The status quo won for the most part in congressional leadership elections Thursday, but some signs point to a Democratic minority party that will push more aggressively for progressive policies in the face of hard-right Republican lawmaking.
Sen. Mitch McConnell (R-KY) was unanimously elevated from Senate minority leader to majority leader, which will allow him to bring up controversial bills like a 20-week abortion ban or partial repeal of the Affordable Care Act.
Rep. Nancy Pelosi (D-MD) is expected to continue as House minority leader, though the House Democrats’ election is next week.
Get the facts, direct to your inbox.
Want more Rewire.News? Get the facts, direct to your inbox.
And although he faced vocal opposition from several moderate or right-leaning members of his party like Claire McCaskill (D-MO), Joe Manchin (D-WV), and Mary Landrieu (D-LA), Sen. Harry Reid (D-NV) stayed on as the leader of the Senate Democrats.
Reid signaled that his reign won’t necessarily be business as usual when he created a new leadership position for progressive favorite Sen. Elizabeth Warren (D-MA), Congress’ foremost critic of right-wing economic policies and the lending industry.
Warren will serve as strategic policy adviser to the Democratic Policy and Communications Committee. She will help to craft the party’s policy priorities, and will ensure that the concerns of progressive and liberal Democrats are heard. The Democratic leadership team will now include four women, with the addition of Warren and with Minnesota’s Amy Klobuchar filling the position formerly held by Alaska’s Mark Begich.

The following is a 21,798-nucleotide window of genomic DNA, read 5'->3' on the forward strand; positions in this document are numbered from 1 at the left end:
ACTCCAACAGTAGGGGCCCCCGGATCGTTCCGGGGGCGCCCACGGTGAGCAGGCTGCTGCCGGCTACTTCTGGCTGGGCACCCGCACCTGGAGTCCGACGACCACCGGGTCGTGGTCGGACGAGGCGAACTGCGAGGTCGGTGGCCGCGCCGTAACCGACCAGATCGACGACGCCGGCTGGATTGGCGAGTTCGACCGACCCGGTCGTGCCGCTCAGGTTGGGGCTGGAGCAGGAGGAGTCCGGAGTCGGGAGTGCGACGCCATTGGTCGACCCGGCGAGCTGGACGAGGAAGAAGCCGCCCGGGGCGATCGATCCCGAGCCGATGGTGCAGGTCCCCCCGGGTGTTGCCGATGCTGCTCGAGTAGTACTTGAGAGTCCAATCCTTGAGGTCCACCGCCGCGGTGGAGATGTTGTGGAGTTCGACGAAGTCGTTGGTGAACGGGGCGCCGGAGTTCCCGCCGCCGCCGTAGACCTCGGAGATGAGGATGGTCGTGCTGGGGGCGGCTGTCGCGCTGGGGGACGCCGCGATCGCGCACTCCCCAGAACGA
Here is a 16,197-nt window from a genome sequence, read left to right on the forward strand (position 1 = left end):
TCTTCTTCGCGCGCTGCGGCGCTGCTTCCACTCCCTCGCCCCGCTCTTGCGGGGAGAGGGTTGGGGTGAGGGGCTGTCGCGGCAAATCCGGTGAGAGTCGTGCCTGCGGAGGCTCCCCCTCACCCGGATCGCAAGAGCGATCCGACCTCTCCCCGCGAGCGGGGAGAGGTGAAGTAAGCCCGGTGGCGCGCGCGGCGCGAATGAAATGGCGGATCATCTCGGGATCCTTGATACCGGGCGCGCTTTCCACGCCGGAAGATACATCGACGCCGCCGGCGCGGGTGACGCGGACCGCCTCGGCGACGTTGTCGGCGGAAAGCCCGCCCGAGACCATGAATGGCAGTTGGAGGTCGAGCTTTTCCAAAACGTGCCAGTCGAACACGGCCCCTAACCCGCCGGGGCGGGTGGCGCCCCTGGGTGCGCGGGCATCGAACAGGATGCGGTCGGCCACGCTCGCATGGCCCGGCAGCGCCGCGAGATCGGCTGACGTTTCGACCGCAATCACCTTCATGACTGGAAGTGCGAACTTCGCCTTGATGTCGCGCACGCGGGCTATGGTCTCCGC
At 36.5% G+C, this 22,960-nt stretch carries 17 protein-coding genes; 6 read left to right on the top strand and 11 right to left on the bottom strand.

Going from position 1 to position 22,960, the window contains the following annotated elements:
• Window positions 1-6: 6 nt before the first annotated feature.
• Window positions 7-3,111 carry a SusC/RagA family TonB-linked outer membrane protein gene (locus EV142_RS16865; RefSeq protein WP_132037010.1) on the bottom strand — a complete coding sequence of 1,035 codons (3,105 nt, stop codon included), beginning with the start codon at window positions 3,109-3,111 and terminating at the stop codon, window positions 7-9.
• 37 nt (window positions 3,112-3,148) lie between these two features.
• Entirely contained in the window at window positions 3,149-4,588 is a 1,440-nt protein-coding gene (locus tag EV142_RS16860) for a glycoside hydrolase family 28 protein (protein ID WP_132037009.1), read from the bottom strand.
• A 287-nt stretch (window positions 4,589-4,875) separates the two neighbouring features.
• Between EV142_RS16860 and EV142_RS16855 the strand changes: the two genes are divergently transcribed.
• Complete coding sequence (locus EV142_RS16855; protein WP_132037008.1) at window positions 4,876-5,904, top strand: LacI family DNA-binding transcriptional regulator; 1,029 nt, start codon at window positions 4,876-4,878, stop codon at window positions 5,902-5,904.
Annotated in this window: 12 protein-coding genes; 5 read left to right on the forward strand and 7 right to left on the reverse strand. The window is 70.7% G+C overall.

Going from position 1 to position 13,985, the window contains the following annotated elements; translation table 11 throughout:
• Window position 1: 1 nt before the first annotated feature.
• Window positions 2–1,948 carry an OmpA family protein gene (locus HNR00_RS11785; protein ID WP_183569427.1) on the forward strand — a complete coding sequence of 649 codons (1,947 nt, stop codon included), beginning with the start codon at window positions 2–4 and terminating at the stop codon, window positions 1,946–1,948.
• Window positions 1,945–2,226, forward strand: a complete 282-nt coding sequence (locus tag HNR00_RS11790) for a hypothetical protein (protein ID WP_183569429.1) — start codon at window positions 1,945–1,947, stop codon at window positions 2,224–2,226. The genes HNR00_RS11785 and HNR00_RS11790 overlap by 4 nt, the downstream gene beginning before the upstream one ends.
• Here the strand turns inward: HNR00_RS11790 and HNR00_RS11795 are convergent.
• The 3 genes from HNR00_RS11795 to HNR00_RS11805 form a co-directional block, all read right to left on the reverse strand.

Warren pushed back at the media-popularized notion that her role will be that of “liberal liaison,” because her discussions with Reid focused around policy. And as David Firestone noted in The New York Times, that framing “sounds a bit like an ambassador to a distant country.”
But it’s hard to ignore Warren’s status as a hero to many progressives, some of whom want her to challenge Hillary Clinton from the left in the Democratic primary election.
Reid’s office has made no secret of his intentions to advocate for progressive policies that are popular with voters, like raising the minimum wage, instating paid leave, and protecting reproductive rights.
“If the ballot measure results are any indication, actual progressive policies remain popular with voters in red and blue states,” a senior advisor to Reid told the Huffington Post. “I believe you’ll see a Senate Democratic caucus fight on behalf of those policies and provide the votes if and when Republicans are ready to act.”
As if to underline the point about popular support for progressive policies, while the leadership elections were going on inside the Capitol, federal contract employees went on strike for the ninth time, walking off their food service jobs inside the Capitol Visitor Center to gather outside the building.
The strikes, sponsored by the labor-backed organization Good Jobs Nation, also attracted support from labor advocates and several members of Congress.
The workers already won a major policy victory when President Obama signed executive orders mandating a $10.10 minimum wage for employees of federal contractors and getting tougher on labor law violations.
Employees are now pushing harder, calling for a $15 an hour living wage and the right to form a union, much like the demands of fast-food and Walmart workers in the “Fight for 15” campaign.
“President Obama took bold steps by increasing the minimum wage for federal contract workers and stepping up compliance for law-breaking contractors,” Rep. Keith Ellison (D-MN), who spoke at the rally, said in a statement. “The president knows when the federal government leads the private sector follows. We hope he will take more bold action to reward federal contractors who treat their employees fairly and give workers a seat at the table to negotiate wages and benefits.”
Executive orders on issues like jobs policy and immigration are still likely to be the best route for progressive policymaking in the next two years of a Republican Congress.